Living near a noisy main road in London shortens life expectancy, according to a new report published in the European Heart Journal.
By comparing noise levels with incidences of death across the whole M25 zone between 2003 and 2010, researchers at Imperial College London and the London School of Hygiene and Tropical Medicine found that on average, adults were four per cent more likely to die in noisy areas, and five per cent more likely to be admitted to hospital following a stroke.
The situation was particularly bad among the elderly, where the number of strokes went up nine per cent in noisy areas.
A noisy area is defined as somewhere with traffic noise higher than 60dB. The World Health Organisation recommends not living in a place where noise is greater than 55dB, which it considers to be the maximum for good health.
The reason, according to the researchers, is that noise contributes to cardiovascular problems, such as heart and blood vessel disease. They say this could be due to increased blood pressure, sleep problems and stress from the noise.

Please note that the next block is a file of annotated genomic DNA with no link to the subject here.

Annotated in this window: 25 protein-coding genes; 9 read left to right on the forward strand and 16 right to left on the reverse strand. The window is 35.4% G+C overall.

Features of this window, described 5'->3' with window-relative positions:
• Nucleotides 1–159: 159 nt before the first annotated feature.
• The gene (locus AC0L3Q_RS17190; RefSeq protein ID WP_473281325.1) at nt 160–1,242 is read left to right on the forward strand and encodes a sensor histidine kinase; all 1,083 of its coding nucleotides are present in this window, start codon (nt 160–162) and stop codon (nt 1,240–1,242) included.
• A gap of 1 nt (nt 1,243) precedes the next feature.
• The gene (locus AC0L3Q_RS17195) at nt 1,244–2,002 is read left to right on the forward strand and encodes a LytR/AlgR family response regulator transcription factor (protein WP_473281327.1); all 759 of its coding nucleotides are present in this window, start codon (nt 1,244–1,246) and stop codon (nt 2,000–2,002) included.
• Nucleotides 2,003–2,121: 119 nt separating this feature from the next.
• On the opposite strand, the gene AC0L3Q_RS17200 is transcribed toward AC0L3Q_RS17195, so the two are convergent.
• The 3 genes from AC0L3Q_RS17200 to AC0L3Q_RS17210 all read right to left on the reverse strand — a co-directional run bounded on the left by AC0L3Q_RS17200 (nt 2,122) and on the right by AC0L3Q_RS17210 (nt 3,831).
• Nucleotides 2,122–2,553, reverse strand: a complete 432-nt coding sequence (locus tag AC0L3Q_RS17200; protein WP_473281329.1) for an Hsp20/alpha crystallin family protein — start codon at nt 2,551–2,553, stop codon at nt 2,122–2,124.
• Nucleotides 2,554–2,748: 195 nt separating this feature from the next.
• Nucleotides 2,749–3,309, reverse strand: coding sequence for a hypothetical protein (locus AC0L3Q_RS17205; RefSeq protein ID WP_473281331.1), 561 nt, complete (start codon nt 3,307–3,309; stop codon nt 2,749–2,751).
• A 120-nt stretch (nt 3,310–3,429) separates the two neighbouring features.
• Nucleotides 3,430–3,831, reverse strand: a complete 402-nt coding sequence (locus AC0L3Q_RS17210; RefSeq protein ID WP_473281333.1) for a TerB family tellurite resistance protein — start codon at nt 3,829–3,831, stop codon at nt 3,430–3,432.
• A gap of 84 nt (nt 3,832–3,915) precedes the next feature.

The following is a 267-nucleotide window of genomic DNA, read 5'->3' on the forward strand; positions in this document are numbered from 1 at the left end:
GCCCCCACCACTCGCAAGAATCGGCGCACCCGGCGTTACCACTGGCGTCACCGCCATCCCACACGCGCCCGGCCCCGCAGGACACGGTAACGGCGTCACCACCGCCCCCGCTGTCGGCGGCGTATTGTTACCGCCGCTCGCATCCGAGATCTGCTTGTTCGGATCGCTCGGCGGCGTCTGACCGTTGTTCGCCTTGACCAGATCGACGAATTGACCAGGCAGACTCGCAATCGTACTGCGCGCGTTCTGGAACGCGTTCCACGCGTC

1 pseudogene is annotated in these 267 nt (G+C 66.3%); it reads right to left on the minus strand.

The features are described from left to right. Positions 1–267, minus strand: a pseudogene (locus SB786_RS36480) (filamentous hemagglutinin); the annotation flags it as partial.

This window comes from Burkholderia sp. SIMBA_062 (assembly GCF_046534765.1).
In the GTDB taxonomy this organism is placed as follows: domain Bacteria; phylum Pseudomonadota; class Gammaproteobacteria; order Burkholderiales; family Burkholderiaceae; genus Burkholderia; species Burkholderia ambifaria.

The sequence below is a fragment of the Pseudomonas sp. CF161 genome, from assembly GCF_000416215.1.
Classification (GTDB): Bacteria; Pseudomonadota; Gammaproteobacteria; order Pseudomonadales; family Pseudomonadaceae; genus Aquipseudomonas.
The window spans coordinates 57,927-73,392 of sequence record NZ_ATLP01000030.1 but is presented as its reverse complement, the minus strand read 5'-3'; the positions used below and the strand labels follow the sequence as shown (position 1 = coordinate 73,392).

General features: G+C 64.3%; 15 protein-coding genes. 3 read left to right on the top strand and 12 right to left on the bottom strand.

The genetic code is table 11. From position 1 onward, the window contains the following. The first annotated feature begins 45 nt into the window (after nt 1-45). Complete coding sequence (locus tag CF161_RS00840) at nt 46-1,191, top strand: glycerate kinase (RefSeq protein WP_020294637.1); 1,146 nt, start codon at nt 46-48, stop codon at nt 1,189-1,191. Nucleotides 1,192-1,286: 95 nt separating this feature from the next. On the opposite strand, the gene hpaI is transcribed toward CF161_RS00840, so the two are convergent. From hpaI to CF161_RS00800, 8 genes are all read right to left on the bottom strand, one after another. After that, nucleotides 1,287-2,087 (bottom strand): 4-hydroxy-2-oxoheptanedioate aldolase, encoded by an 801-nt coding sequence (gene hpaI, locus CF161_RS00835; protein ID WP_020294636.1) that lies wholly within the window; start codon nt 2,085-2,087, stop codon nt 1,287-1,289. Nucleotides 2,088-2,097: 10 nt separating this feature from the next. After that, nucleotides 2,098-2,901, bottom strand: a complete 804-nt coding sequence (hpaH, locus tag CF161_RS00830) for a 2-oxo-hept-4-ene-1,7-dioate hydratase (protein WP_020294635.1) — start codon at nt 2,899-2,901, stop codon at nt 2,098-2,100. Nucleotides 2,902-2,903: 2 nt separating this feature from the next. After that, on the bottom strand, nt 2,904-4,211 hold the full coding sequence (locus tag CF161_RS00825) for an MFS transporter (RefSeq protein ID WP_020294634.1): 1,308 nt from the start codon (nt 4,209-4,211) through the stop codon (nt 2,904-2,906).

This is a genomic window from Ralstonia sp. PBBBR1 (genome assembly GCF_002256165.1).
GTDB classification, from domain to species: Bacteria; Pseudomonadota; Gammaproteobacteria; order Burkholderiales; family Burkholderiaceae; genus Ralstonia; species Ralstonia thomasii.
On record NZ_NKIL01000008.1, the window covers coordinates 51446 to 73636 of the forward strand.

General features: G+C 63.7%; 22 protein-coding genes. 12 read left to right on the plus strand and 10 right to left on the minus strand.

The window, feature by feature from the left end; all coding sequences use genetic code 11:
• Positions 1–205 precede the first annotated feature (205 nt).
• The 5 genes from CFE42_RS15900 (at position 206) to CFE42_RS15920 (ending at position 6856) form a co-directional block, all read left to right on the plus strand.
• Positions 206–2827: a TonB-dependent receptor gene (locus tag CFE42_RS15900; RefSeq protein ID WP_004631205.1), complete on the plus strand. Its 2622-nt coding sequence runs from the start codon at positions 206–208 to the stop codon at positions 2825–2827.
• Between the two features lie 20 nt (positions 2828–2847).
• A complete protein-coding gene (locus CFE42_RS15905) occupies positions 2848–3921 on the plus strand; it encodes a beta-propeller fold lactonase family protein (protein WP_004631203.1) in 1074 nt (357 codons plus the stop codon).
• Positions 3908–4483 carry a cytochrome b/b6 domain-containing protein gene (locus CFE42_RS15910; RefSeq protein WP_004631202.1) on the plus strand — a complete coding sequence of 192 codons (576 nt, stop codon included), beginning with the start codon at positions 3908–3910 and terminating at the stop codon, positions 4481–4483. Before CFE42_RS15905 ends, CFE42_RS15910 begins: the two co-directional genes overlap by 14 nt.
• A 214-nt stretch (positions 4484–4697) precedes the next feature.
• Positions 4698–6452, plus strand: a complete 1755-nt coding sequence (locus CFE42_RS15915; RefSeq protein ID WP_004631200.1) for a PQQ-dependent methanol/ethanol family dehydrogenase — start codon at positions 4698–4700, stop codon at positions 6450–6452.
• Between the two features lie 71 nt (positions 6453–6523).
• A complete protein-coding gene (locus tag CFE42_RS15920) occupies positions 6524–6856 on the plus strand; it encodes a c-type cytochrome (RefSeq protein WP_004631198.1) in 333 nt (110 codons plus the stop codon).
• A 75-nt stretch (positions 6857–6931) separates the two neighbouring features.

In London, most people live in areas with healthy levels of traffic noise, but for 1.6m this is not the case – they are surrounded by noise levels over 55dB.
Anna Hansell, co-author of the study, said:
From this type of study, we can't tell for certain what the risks of noise are to an individual, but these are likely to be small in comparison with known risk factors for circulatory diseases like diet, smoking, lack of exercise, and medical conditions such as raised blood pressure and diabetes.However, our study does raise important questions about the potential health effects of noise in our cities that need further investigation.